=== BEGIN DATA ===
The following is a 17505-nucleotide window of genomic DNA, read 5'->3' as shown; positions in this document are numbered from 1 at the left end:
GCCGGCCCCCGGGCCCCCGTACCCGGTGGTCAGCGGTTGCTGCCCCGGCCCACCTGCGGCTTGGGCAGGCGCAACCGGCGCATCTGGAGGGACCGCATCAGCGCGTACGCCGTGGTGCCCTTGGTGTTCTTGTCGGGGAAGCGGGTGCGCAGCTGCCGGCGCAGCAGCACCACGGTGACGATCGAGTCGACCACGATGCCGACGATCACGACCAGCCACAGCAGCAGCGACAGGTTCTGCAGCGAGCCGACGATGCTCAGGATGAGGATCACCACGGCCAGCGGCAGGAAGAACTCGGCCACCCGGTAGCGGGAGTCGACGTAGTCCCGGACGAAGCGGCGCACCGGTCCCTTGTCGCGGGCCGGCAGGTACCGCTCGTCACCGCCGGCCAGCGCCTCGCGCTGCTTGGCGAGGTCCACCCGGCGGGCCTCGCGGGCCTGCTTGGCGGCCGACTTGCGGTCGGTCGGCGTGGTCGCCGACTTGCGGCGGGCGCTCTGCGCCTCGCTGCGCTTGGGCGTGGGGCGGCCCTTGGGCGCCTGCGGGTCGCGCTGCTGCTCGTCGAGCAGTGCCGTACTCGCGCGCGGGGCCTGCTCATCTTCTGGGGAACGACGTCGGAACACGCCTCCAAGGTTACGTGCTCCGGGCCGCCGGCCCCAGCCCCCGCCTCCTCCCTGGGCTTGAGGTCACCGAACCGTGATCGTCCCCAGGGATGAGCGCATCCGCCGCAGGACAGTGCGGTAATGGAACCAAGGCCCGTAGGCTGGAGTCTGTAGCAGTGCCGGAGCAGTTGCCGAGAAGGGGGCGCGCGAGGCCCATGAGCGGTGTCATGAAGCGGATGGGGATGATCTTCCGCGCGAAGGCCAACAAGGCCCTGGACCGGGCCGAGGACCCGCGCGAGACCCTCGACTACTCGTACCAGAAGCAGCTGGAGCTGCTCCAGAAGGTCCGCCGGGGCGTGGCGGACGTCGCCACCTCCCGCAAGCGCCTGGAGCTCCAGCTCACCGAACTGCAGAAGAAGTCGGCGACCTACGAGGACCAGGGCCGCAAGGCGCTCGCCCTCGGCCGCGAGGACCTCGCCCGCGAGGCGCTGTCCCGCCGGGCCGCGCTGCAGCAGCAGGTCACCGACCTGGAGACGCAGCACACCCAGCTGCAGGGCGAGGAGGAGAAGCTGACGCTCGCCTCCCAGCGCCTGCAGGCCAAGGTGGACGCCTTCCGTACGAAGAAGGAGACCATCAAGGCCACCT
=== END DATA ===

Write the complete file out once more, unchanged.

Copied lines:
The following is a 17505-nucleotide window of genomic DNA, read 5'->3' as shown; positions in this document are numbered from 1 at the left end:
GCCGGCCCCCGGGCCCCCGTACCCGGTGGTCAGCGGTTGCTGCCCCGGCCCACCTGCGGCTTGGGCAGGCGCAACCGGCGCATCTGGAGGGACCGCATCAGCGCGTACGCCGTGGTGCCCTTGGTGTTCTTGTCGGGGAAGCGGGTGCGCAGCTGCCGGCGCAGCAGCACCACGGTGACGATCGAGTCGACCACGATGCCGACGATCACGACCAGCCACAGCAGCAGCGACAGGTTCTGCAGCGAGCCGACGATGCTCAGGATGAGGATCACCACGGCCAGCGGCAGGAAGAACTCGGCCACCCGGTAGCGGGAGTCGACGTAGTCCCGGACGAAGCGGCGCACCGGTCCCTTGTCGCGGGCCGGCAGGTACCGCTCGTCACCGCCGGCCAGCGCCTCGCGCTGCTTGGCGAGGTCCACCCGGCGGGCCTCGCGGGCCTGCTTGGCGGCCGACTTGCGGTCGGTCGGCGTGGTCGCCGACTTGCGGCGGGCGCTCTGCGCCTCGCTGCGCTTGGGCGTGGGGCGGCCCTTGGGCGCCTGCGGGTCGCGCTGCTGCTCGTCGAGCAGTGCCGTACTCGCGCGCGGGGCCTGCTCATCTTCTGGGGAACGACGTCGGAACACGCCTCCAAGGTTACGTGCTCCGGGCCGCCGGCCCCAGCCCCCGCCTCCTCCCTGGGCTTGAGGTCACCGAACCGTGATCGTCCCCAGGGATGAGCGCATCCGCCGCAGGACAGTGCGGTAATGGAACCAAGGCCCGTAGGCTGGAGTCTGTAGCAGTGCCGGAGCAGTTGCCGAGAAGGGGGCGCGCGAGGCCCATGAGCGGTGTCATGAAGCGGATGGGGATGATCTTCCGCGCGAAGGCCAACAAGGCCCTGGACCGGGCCGAGGACCCGCGCGAGACCCTCGACTACTCGTACCAGAAGCAGCTGGAGCTGCTCCAGAAGGTCCGCCGGGGCGTGGCGGACGTCGCCACCTCCCGCAAGCGCCTGGAGCTCCAGCTCACCGAACTGCAGAAGAAGTCGGCGACCTACGAGGACCAGGGCCGCAAGGCGCTCGCCCTCGGCCGCGAGGACCTCGCCCGCGAGGCGCTGTCCCGCCGGGCCGCGCTGCAGCAGCAGGTCACCGACCTGGAGACGCAGCACACCCAGCTGCAGGGCGAGGAGGAGAAGCTGACGCTCGCCTCCCAGCGCCTGCAGGCCAAGGTGGACGCCTTCCGTACGAAGAAGGAGACCATCAAGGCCACCT